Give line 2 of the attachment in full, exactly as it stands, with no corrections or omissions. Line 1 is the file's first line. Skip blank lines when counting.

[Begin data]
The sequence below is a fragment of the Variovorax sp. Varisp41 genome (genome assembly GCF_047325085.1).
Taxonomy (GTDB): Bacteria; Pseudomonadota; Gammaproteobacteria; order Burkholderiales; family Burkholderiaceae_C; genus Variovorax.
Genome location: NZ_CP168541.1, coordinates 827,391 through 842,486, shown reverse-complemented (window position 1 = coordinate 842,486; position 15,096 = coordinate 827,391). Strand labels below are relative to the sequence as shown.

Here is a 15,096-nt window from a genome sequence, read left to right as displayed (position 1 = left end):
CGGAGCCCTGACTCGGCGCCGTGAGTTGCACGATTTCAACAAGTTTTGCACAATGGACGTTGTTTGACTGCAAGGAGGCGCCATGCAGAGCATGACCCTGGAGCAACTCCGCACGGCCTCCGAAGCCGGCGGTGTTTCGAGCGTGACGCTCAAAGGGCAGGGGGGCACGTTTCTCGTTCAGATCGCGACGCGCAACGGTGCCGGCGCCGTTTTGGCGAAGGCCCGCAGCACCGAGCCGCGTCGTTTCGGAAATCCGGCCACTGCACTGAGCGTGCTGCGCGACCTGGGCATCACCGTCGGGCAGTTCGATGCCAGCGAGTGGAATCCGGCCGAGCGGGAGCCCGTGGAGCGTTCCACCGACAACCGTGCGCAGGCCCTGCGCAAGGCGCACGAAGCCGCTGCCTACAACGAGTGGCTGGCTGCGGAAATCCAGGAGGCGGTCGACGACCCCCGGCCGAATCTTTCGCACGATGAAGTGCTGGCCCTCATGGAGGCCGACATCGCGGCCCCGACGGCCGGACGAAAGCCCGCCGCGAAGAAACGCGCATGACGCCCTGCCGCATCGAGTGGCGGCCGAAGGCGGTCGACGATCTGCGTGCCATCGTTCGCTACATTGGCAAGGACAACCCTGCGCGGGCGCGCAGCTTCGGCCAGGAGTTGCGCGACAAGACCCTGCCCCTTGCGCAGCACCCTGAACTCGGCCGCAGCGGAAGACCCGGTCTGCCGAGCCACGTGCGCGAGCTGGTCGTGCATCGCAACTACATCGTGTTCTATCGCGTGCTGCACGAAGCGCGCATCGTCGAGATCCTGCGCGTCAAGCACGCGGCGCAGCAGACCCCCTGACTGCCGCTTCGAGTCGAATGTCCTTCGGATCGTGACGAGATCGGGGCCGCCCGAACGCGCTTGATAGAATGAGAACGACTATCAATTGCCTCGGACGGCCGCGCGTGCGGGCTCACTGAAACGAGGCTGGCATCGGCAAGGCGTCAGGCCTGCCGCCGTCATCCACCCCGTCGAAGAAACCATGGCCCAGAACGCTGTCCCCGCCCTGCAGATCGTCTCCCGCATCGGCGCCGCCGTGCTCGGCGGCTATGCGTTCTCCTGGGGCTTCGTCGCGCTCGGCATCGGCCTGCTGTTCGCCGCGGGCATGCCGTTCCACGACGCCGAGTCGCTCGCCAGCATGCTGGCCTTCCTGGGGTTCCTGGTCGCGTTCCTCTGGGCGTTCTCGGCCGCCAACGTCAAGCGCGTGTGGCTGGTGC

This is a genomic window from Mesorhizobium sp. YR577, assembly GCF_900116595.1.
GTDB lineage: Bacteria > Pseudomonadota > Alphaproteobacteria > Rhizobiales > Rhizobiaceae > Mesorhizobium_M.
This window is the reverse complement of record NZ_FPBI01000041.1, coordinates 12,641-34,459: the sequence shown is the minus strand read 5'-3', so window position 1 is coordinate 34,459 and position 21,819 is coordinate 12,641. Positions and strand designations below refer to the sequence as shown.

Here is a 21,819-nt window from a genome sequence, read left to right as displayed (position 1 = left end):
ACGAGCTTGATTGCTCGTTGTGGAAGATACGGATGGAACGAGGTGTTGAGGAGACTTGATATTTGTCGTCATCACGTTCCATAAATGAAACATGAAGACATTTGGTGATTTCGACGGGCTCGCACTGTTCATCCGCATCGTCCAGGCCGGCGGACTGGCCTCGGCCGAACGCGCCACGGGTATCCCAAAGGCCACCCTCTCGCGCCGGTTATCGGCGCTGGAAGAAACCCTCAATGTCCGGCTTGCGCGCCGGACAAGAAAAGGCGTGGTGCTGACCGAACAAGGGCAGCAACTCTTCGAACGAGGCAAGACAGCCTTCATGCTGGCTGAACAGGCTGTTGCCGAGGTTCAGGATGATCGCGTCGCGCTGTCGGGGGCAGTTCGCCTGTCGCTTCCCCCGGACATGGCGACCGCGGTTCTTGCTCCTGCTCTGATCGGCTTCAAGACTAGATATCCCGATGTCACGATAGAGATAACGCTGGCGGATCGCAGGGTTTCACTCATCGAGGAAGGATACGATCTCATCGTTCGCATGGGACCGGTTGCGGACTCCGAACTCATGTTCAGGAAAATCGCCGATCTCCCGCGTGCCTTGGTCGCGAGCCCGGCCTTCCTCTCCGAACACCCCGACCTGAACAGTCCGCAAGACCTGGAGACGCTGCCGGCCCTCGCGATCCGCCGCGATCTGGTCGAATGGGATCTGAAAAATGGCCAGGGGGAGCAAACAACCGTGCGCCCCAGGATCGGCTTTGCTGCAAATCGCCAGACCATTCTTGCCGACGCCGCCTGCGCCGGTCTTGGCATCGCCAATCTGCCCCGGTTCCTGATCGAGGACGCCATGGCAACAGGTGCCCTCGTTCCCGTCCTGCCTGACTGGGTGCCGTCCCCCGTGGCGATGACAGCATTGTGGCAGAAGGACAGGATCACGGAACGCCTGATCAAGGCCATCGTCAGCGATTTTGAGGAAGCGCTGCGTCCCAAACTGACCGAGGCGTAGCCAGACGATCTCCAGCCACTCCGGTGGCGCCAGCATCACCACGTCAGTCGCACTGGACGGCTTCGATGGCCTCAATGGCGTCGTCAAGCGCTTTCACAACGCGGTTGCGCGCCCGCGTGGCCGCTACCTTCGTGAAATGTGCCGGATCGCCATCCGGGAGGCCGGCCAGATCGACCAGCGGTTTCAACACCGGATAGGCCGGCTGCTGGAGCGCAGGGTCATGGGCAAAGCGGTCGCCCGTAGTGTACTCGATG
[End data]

Taxonomy (GTDB): Bacteria; Pseudomonadota; Gammaproteobacteria; order Burkholderiales; family Burkholderiaceae_C; genus Variovorax.